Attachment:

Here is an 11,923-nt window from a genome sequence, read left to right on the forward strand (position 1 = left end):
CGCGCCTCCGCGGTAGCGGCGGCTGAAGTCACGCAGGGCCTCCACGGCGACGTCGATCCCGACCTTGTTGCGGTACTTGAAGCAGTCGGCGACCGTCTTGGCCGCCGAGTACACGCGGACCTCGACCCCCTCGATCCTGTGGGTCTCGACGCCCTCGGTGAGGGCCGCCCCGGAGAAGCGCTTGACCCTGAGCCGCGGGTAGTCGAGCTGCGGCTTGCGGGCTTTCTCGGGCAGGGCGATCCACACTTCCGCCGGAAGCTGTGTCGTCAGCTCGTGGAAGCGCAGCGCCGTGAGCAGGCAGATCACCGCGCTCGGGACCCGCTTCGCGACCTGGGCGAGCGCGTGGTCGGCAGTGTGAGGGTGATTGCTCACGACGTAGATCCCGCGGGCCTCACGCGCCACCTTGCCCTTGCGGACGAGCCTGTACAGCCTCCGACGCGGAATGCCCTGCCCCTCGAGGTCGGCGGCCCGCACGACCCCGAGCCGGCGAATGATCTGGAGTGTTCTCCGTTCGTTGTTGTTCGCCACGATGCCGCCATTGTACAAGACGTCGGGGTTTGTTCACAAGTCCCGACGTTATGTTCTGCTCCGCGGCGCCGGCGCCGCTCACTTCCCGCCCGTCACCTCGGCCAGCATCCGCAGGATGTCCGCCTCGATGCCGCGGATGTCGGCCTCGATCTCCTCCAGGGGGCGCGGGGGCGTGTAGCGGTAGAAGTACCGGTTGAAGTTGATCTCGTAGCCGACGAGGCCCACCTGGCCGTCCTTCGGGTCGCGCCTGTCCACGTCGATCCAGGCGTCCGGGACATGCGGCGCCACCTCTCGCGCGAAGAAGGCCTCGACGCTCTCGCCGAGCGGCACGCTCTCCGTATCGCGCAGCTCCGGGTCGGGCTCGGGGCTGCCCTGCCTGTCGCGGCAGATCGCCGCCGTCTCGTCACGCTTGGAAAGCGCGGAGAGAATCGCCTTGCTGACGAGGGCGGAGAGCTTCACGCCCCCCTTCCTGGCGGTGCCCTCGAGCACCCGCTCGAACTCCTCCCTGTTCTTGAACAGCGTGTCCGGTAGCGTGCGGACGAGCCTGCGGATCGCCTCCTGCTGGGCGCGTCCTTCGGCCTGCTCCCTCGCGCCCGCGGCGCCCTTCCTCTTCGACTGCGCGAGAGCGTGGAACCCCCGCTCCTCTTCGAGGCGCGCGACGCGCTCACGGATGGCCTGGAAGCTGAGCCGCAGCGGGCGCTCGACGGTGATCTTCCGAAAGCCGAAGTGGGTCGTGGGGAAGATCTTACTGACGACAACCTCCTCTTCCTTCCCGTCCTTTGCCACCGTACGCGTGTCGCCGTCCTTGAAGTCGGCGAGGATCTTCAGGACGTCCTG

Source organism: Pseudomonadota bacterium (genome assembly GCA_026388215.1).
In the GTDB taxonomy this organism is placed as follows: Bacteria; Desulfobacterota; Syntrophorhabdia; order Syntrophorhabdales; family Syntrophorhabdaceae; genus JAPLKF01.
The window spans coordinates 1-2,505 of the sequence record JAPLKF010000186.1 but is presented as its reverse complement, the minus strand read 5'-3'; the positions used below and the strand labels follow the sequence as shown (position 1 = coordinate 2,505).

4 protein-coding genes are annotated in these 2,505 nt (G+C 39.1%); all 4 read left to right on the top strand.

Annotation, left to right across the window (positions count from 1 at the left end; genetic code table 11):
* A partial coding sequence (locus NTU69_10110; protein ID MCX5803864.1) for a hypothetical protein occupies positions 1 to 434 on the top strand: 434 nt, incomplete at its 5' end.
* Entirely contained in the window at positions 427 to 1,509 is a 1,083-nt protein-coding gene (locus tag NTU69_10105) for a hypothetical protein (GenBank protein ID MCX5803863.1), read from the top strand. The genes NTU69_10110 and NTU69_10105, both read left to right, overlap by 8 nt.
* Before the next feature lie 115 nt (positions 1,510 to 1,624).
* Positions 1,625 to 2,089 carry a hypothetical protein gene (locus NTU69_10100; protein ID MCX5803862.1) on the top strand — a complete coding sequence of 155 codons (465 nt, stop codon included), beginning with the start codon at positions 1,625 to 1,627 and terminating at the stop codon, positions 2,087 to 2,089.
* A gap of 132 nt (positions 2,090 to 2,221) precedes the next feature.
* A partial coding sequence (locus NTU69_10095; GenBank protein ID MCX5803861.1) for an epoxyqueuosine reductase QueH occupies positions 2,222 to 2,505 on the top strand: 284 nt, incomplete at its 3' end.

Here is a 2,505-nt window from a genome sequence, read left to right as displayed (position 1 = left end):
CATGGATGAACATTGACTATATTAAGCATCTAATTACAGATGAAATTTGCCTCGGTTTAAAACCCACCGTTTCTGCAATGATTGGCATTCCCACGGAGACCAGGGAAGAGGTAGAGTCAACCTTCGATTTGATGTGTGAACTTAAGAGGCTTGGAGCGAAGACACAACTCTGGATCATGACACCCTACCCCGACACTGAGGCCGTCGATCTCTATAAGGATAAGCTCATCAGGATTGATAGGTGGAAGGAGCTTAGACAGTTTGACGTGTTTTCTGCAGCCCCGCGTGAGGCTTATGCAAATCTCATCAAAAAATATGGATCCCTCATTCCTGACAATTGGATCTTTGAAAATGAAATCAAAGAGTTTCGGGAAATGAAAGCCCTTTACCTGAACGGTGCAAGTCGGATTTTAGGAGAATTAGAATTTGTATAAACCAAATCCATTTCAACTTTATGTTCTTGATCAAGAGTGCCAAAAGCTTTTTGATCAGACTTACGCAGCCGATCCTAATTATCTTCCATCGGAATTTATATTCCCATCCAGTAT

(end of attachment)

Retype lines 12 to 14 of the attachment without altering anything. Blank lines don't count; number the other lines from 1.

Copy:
* A gap of 132 nt (positions 2,090 to 2,221) precedes the next feature.
* A partial coding sequence (locus NTU69_10095; GenBank protein ID MCX5803861.1) for an epoxyqueuosine reductase QueH occupies positions 2,222 to 2,505 on the top strand: 284 nt, incomplete at its 3' end.

Here is a 2,505-nt window from a genome sequence, read left to right as displayed (position 1 = left end):